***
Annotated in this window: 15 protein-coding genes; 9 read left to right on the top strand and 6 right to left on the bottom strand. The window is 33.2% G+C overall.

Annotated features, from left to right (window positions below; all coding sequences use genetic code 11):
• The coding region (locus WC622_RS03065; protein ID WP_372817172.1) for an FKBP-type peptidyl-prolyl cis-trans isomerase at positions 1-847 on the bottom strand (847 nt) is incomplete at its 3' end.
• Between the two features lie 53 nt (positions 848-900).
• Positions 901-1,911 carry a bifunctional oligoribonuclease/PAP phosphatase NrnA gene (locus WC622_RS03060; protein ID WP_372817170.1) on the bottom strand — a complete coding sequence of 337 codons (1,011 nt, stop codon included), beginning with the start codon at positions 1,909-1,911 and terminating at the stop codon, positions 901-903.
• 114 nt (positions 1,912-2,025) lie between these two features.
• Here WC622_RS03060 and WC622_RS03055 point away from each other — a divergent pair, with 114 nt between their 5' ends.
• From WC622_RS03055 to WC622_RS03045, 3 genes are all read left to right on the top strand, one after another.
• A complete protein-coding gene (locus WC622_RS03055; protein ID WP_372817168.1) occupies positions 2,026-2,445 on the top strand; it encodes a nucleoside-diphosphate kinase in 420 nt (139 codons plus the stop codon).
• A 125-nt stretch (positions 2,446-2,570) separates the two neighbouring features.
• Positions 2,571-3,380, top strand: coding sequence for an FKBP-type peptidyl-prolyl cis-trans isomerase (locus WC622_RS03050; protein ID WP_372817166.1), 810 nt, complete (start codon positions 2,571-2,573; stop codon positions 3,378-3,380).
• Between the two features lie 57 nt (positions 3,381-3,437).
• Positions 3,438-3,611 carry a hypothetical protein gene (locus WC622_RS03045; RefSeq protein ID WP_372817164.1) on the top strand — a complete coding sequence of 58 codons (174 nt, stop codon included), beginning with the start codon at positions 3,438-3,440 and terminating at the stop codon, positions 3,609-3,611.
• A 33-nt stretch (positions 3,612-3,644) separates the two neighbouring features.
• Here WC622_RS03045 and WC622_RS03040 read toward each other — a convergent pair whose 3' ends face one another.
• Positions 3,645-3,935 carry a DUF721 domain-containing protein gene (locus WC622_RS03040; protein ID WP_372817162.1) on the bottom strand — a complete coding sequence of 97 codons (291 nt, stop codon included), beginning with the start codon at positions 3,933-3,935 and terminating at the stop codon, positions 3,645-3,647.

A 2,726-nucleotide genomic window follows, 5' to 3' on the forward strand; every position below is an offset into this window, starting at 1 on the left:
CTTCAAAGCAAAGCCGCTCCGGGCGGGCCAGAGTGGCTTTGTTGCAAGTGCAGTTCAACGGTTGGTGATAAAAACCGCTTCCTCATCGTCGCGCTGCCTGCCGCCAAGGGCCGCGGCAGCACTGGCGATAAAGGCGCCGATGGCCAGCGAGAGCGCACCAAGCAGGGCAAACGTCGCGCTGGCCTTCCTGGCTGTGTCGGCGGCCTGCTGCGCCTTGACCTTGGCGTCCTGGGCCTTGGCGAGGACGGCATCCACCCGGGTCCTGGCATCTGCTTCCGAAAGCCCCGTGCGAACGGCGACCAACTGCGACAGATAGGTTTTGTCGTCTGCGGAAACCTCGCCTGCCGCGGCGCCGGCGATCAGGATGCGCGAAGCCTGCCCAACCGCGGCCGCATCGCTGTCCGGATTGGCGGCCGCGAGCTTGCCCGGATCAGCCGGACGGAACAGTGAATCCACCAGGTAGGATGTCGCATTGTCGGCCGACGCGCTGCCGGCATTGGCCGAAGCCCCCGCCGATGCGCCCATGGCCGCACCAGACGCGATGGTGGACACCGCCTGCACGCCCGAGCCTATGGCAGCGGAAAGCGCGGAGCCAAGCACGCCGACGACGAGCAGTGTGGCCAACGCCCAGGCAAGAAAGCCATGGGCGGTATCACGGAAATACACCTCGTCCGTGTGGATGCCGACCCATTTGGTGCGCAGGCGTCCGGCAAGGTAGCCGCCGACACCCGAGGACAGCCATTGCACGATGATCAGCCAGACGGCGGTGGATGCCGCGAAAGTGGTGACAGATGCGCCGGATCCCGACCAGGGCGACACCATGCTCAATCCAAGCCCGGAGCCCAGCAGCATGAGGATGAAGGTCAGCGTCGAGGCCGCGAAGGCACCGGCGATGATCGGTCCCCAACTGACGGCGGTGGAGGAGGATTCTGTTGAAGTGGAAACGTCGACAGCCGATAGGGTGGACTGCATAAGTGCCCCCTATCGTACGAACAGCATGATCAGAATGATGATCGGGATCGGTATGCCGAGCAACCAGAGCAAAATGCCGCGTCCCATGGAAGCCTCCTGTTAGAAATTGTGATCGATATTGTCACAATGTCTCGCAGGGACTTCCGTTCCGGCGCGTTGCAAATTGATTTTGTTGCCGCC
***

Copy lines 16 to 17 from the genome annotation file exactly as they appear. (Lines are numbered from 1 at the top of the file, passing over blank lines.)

• Positions 3,645-3,935 carry a DUF721 domain-containing protein gene (locus WC622_RS03040; protein ID WP_372817162.1) on the bottom strand — a complete coding sequence of 97 codons (291 nt, stop codon included), beginning with the start codon at positions 3,933-3,935 and terminating at the stop codon, positions 3,645-3,647.

A 2,726-nucleotide genomic window follows, 5' to 3' on the forward strand; every position below is an offset into this window, starting at 1 on the left: